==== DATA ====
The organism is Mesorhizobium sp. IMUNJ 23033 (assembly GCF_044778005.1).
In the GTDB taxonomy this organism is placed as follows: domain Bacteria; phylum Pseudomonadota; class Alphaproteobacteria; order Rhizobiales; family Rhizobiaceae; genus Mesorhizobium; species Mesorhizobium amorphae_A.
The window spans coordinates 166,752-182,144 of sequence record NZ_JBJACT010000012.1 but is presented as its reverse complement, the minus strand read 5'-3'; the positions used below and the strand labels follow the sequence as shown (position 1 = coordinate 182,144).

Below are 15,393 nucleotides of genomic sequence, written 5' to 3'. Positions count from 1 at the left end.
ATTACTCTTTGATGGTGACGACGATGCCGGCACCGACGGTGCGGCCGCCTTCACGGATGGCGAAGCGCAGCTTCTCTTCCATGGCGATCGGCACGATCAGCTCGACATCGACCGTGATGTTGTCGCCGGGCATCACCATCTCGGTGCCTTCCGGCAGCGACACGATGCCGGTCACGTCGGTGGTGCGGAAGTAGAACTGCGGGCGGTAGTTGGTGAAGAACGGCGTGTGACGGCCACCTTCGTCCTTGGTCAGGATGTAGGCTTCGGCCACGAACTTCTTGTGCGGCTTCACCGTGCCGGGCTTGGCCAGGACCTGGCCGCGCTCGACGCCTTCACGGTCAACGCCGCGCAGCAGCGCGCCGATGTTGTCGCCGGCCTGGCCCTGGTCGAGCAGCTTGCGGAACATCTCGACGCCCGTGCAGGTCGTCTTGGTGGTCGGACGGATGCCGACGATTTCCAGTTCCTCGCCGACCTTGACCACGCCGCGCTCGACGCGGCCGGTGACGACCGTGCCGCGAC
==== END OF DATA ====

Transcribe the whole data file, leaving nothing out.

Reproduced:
The organism is Mesorhizobium sp. IMUNJ 23033 (assembly GCF_044778005.1).
In the GTDB taxonomy this organism is placed as follows: domain Bacteria; phylum Pseudomonadota; class Alphaproteobacteria; order Rhizobiales; family Rhizobiaceae; genus Mesorhizobium; species Mesorhizobium amorphae_A.
The window spans coordinates 166,752-182,144 of sequence record NZ_JBJACT010000012.1 but is presented as its reverse complement, the minus strand read 5'-3'; the positions used below and the strand labels follow the sequence as shown (position 1 = coordinate 182,144).

Below are 15,393 nucleotides of genomic sequence, written 5' to 3'. Positions count from 1 at the left end.
ATTACTCTTTGATGGTGACGACGATGCCGGCACCGACGGTGCGGCCGCCTTCACGGATGGCGAAGCGCAGCTTCTCTTCCATGGCGATCGGCACGATCAGCTCGACATCGACCGTGATGTTGTCGCCGGGCATCACCATCTCGGTGCCTTCCGGCAGCGACACGATGCCGGTCACGTCGGTGGTGCGGAAGTAGAACTGCGGGCGGTAGTTGGTGAAGAACGGCGTGTGACGGCCACCTTCGTCCTTGGTCAGGATGTAGGCTTCGGCCACGAACTTCTTGTGCGGCTTCACCGTGCCGGGCTTGGCCAGGACCTGGCCGCGCTCGACGCCTTCACGGTCAACGCCGCGCAGCAGCGCGCCGATGTTGTCGCCGGCCTGGCCCTGGTCGAGCAGCTTGCGGAACATCTCGACGCCCGTGCAGGTCGTCTTGGTGGTCGGACGGATGCCGACGATTTCCAGTTCCTCGCCGACCTTGACCACGCCGCGCTCGACGCGGCCGGTGACGACCGTGCCGCGAC